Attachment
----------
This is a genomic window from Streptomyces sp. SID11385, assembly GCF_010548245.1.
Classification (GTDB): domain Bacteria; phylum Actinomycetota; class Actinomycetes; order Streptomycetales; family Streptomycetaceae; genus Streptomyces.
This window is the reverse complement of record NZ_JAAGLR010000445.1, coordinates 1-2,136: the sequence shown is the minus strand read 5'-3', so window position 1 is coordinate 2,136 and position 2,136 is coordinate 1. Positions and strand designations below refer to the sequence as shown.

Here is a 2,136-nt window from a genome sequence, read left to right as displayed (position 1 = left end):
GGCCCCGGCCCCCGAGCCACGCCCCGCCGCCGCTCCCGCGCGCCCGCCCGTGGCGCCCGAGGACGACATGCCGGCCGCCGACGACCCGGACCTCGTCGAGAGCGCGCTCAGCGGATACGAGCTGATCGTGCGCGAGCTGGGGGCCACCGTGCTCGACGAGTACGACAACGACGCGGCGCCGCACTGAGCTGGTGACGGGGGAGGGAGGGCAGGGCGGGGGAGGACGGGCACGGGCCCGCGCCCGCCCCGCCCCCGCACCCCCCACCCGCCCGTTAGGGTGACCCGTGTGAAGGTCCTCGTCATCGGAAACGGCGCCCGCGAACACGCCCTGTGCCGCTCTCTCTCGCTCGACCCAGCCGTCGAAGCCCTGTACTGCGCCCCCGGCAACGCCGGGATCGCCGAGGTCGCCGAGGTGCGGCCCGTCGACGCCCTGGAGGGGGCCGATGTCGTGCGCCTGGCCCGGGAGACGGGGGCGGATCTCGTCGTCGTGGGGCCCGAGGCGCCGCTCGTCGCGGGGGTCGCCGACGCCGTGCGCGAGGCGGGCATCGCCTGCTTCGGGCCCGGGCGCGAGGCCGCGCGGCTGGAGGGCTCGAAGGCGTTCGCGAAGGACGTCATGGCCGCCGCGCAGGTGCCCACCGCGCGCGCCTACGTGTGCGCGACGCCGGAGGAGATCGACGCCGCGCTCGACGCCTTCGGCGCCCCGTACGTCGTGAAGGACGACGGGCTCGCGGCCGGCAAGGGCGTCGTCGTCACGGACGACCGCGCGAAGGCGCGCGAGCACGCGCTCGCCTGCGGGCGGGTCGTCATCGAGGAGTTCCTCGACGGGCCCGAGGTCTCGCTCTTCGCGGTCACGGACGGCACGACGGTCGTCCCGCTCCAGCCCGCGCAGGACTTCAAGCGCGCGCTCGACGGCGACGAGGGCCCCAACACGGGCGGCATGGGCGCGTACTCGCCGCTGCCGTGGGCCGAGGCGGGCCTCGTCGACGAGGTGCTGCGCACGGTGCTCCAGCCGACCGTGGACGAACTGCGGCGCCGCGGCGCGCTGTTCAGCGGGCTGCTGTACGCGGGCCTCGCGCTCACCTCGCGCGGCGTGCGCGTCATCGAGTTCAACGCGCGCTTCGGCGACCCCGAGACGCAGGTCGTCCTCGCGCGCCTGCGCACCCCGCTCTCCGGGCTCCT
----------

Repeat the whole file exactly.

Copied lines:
This is a genomic window from Streptomyces sp. SID11385, assembly GCF_010548245.1.
Classification (GTDB): domain Bacteria; phylum Actinomycetota; class Actinomycetes; order Streptomycetales; family Streptomycetaceae; genus Streptomyces.
This window is the reverse complement of record NZ_JAAGLR010000445.1, coordinates 1-2,136: the sequence shown is the minus strand read 5'-3', so window position 1 is coordinate 2,136 and position 2,136 is coordinate 1. Positions and strand designations below refer to the sequence as shown.

Here is a 2,136-nt window from a genome sequence, read left to right as displayed (position 1 = left end):
GGCCCCGGCCCCCGAGCCACGCCCCGCCGCCGCTCCCGCGCGCCCGCCCGTGGCGCCCGAGGACGACATGCCGGCCGCCGACGACCCGGACCTCGTCGAGAGCGCGCTCAGCGGATACGAGCTGATCGTGCGCGAGCTGGGGGCCACCGTGCTCGACGAGTACGACAACGACGCGGCGCCGCACTGAGCTGGTGACGGGGGAGGGAGGGCAGGGCGGGGGAGGACGGGCACGGGCCCGCGCCCGCCCCGCCCCCGCACCCCCCACCCGCCCGTTAGGGTGACCCGTGTGAAGGTCCTCGTCATCGGAAACGGCGCCCGCGAACACGCCCTGTGCCGCTCTCTCTCGCTCGACCCAGCCGTCGAAGCCCTGTACTGCGCCCCCGGCAACGCCGGGATCGCCGAGGTCGCCGAGGTGCGGCCCGTCGACGCCCTGGAGGGGGCCGATGTCGTGCGCCTGGCCCGGGAGACGGGGGCGGATCTCGTCGTCGTGGGGCCCGAGGCGCCGCTCGTCGCGGGGGTCGCCGACGCCGTGCGCGAGGCGGGCATCGCCTGCTTCGGGCCCGGGCGCGAGGCCGCGCGGCTGGAGGGCTCGAAGGCGTTCGCGAAGGACGTCATGGCCGCCGCGCAGGTGCCCACCGCGCGCGCCTACGTGTGCGCGACGCCGGAGGAGATCGACGCCGCGCTCGACGCCTTCGGCGCCCCGTACGTCGTGAAGGACGACGGGCTCGCGGCCGGCAAGGGCGTCGTCGTCACGGACGACCGCGCGAAGGCGCGCGAGCACGCGCTCGCCTGCGGGCGGGTCGTCATCGAGGAGTTCCTCGACGGGCCCGAGGTCTCGCTCTTCGCGGTCACGGACGGCACGACGGTCGTCCCGCTCCAGCCCGCGCAGGACTTCAAGCGCGCGCTCGACGGCGACGAGGGCCCCAACACGGGCGGCATGGGCGCGTACTCGCCGCTGCCGTGGGCCGAGGCGGGCCTCGTCGACGAGGTGCTGCGCACGGTGCTCCAGCCGACCGTGGACGAACTGCGGCGCCGCGGCGCGCTGTTCAGCGGGCTGCTGTACGCGGGCCTCGCGCTCACCTCGCGCGGCGTGCGCGTCATCGAGTTCAACGCGCGCTTCGGCGACCCCGAGACGCAGGTCGTCCTCGCGCGCCTGCGCACCCCGCTCTCCGGGCTCCT